Cochin airport was the first PPP airport where the concession period was not defined and the revenue share was in form of a dividend to the government. Hyderabad and Bengaluru terms stipulated a sixty-year concession with a 4 percent annual concession fee. When it came to Delhi and Mumbai the revenue share was 46.99 percent and 38.7 percent respectively and the concession terms were 30 + 30 years in the case of Delhi and 30 + 10 years in the case of Mumbai. Later airports such as Goa had a 40 + 20 year concession period with a revenue share of 36.99 percent but a five-year revenue share holiday. Most recently the six airports won by Adani Airports have 50 year concession periods and per passenger payments to the government instead of the earlier revenue share agreement.
The airport development model for India was not fit for purpose. Yet for investors it made for an attractive offering. Recent policy measures also attempted to make for a friendlier investment environment. Whether it was the change in the nature of revenue share; or the till structure or the fast-tracking of various projects—the government was (and remains) clear in its intent of privatisation.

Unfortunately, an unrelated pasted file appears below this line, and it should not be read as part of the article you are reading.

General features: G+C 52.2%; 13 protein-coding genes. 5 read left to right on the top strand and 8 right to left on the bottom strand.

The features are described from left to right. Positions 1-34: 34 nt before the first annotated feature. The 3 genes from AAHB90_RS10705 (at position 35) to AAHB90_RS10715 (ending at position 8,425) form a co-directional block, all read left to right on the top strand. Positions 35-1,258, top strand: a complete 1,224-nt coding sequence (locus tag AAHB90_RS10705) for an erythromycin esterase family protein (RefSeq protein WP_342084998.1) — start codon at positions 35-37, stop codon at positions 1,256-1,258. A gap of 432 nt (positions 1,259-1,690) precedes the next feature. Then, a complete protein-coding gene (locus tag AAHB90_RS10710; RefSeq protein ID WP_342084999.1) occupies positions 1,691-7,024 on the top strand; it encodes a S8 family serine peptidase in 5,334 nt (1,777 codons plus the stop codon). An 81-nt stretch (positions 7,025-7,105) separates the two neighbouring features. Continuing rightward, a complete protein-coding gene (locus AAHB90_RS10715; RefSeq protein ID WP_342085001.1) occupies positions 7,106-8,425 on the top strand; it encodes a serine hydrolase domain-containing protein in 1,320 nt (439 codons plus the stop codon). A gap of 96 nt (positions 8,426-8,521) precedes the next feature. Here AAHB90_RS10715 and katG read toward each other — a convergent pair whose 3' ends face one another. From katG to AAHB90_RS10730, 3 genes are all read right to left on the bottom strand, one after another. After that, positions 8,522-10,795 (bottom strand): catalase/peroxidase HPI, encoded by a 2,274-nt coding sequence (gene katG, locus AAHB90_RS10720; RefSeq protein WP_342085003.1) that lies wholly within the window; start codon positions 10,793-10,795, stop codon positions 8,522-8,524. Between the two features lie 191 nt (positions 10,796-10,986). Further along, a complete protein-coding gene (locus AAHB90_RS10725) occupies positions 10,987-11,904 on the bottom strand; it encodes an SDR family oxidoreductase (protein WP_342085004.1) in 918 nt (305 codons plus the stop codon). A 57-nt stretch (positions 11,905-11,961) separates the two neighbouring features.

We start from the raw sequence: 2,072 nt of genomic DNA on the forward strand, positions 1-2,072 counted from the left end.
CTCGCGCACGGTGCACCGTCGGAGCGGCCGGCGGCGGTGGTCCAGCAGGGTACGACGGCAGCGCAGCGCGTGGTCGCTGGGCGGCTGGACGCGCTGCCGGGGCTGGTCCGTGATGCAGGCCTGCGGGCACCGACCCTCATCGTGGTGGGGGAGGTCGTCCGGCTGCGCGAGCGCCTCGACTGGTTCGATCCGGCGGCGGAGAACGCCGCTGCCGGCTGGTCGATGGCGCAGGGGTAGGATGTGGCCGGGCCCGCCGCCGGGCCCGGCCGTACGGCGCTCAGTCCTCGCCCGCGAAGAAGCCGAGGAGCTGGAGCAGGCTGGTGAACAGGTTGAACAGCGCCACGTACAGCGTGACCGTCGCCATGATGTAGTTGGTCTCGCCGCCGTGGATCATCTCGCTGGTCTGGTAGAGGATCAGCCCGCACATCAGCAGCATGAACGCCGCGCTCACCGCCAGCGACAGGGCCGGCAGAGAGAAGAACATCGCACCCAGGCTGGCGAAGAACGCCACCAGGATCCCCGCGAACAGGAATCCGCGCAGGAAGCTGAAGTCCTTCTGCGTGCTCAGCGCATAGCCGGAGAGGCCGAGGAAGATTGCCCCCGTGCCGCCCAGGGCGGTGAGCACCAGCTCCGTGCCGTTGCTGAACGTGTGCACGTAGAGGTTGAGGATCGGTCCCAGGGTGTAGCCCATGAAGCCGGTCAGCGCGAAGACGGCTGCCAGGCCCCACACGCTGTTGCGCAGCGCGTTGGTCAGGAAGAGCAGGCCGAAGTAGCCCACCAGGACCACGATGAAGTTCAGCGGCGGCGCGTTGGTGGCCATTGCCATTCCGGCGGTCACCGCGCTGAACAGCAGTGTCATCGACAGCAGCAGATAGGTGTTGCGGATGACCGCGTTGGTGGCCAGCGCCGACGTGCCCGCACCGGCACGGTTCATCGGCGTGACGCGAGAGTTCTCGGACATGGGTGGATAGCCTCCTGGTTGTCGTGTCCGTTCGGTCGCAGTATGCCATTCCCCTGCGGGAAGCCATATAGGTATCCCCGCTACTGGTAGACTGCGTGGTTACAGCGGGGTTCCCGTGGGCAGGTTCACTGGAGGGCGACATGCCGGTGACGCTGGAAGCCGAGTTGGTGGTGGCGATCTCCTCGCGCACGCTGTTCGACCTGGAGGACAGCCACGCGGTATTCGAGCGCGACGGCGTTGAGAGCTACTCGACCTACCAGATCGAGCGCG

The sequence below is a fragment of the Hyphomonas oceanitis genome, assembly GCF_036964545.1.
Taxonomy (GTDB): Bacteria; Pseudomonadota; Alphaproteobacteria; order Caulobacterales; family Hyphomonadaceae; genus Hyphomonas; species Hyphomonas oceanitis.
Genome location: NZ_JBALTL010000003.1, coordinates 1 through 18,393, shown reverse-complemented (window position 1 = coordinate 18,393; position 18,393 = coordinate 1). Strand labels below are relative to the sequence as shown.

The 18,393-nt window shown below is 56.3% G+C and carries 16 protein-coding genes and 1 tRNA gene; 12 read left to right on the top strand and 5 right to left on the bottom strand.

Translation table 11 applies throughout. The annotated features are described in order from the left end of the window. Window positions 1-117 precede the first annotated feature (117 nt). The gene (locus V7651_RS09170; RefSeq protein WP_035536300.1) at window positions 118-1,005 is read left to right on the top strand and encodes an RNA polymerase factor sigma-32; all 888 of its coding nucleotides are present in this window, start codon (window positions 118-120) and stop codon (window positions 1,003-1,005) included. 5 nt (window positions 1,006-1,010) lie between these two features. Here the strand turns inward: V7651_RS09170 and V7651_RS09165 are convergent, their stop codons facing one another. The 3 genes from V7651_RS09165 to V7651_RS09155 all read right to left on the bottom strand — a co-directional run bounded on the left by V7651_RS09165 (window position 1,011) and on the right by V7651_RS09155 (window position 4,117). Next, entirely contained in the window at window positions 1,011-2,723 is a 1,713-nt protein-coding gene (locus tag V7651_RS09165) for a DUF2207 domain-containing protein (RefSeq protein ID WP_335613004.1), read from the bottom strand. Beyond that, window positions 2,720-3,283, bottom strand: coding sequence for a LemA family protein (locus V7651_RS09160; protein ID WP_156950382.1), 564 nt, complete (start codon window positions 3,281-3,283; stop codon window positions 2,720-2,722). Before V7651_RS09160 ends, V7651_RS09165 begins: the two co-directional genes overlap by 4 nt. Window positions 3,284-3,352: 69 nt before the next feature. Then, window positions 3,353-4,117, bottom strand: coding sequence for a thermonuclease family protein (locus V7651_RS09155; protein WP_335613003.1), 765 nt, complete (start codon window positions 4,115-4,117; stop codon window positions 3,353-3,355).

But the pandemic has directly hit revenues and cash-flows
With all elements, aligned airports were on a steady climb. Investors had already tasted success in no small measure. With over Rs 35,000 crores invested in India’s airports( around $5.5 billion adjusted for exchange rates), this amount was to double over the next decade, towards capturing the market potential. Because with a 300 million-strong middle class, low air travel penetration and an increasing propensity to spend, India was targeting 500 million passenger trips in the next 20 years. Airports would be key to facilitating this movement and investors were all but guaranteed healthy returns.